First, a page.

ehsan wrote:

Thanks Rich for looking into this.

Please find the inlist and a sample model.gyre as a zip file in the following ftp address; I cannot attach to this message

ftp://anonymous@ftp.ster.kuleuven.be/dist/ehsan/dW_dx.zip

I use GYRE v.3.0. Sorry, a bit old fashioned

Cheers

Ehsan.

Thanks Rich for looking into this.

Please find the inlist and a sample model.gyre as a zip file in the following ftp address; I cannot attach to this message

ftp://anonymous@ftp.ster.kuleuven.be/dist/ehsan/dW_dx.zip

I use GYRE v.3.0. Sorry, a bit old fashioned

Cheers

Ehsan.

Hi Ehsan --

I'm still unable to reproduce your problem, whether with 3.0 or the latest development version. Could you post a link to one of the problem output files (nad-NNNNN.h5)?

cheers,

Rich

Statistics: Posted by rhtownsend — Tue Sep 30, 2014 9:03 pm

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ftp://anonymous@ftp.ster.kuleuven.be/dist/ehsan/dW_dx.zip

I use GYRE v.3.0. Sorry, a bit old fashioned

Cheers

Ehsan.

Statistics: Posted by ehsan — Tue Sep 30, 2014 12:21 pm

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ehsan wrote:

Hi Rich,

Thanks for your reaction.

Indeed I use and import the "gyre" module to interact with the output HDF5 files.

That's also strange that my routine works for you, but not for me

How shall we compare stuff?

Ehsan.

Hi Rich,

Thanks for your reaction.

Indeed I use and import the "gyre" module to interact with the output HDF5 files.

That's also strange that my routine works for you, but not for me

How shall we compare stuff?

Ehsan.

To start with, could you post the inlist + model.

cheers,

R

Statistics: Posted by rhtownsend — Tue Sep 30, 2014 8:21 am

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Indeed I use and import the "gyre" module to interact with the output HDF5 files.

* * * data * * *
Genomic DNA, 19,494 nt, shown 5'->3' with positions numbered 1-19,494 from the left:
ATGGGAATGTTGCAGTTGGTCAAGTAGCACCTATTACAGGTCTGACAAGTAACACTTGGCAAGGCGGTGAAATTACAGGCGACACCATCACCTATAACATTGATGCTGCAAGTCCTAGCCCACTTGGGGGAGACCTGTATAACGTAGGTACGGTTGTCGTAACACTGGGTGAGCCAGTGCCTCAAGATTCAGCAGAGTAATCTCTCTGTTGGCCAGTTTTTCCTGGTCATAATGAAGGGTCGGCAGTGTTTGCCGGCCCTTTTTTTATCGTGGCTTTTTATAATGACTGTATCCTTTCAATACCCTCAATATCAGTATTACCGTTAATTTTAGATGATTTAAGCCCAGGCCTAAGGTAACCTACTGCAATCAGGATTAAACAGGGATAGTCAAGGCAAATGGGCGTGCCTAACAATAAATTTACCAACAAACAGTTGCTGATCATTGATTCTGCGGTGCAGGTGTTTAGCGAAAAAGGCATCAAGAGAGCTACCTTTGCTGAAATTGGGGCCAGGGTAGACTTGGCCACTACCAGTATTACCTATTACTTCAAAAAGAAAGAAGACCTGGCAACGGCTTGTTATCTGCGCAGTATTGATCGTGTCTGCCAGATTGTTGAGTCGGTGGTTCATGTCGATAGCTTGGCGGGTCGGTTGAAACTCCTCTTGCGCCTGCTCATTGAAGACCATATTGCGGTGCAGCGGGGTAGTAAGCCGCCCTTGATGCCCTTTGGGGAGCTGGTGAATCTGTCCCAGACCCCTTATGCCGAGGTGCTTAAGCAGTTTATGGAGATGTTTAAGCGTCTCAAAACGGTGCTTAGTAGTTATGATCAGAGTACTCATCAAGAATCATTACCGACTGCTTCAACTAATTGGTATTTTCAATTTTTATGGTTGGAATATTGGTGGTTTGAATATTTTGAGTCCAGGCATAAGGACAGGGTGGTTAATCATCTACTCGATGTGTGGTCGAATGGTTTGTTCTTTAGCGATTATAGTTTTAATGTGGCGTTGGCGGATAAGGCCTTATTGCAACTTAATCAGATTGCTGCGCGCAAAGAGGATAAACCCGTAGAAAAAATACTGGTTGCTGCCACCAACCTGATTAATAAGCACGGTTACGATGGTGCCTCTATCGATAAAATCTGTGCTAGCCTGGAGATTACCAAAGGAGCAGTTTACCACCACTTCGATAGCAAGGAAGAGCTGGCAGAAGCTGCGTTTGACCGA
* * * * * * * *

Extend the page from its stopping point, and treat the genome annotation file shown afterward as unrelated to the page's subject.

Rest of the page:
That's also strange that my routine works for you, but not for me

How shall we compare stuff?

Ehsan.

Statistics: Posted by ehsan — Tue Sep 30, 2014 5:38 am

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I can't see anything wring with your Python code -- it works for me when I apply it to one of the non-adiabatic test cases.

How are you reading the GYRE data into Python? Are you using the supplied python module, or something else?

cheers,

Rich

Statistics: Posted by rhtownsend — Mon Sep 29, 2014 4:09 pm

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Looking at the two files /nad/gyre_mode.f90 and /nad/gyre_util.f90, I see how W is simply calculated:

- Code:
`W = integrate(this%x, this%dW_dx())`

and

- Code:
`function integrate_r_ (x, y) result (int_y)`

real(WP), intent(in) :: x(:)

real(WP), intent(in) :: y(:)

real(WP) :: int_y

integer :: n

! Integrate y(x) using trapezoidal quadrature

n = SIZE(x)

int_y = SUM(0.5_WP*(y(2:) + y(:n-1))*(x(2:) - x(:n-1)))

! Finish

return

end function integrate_r_

Then, I try to reproduce the same net work using a simple Python script, and just cannot get there!

- Code: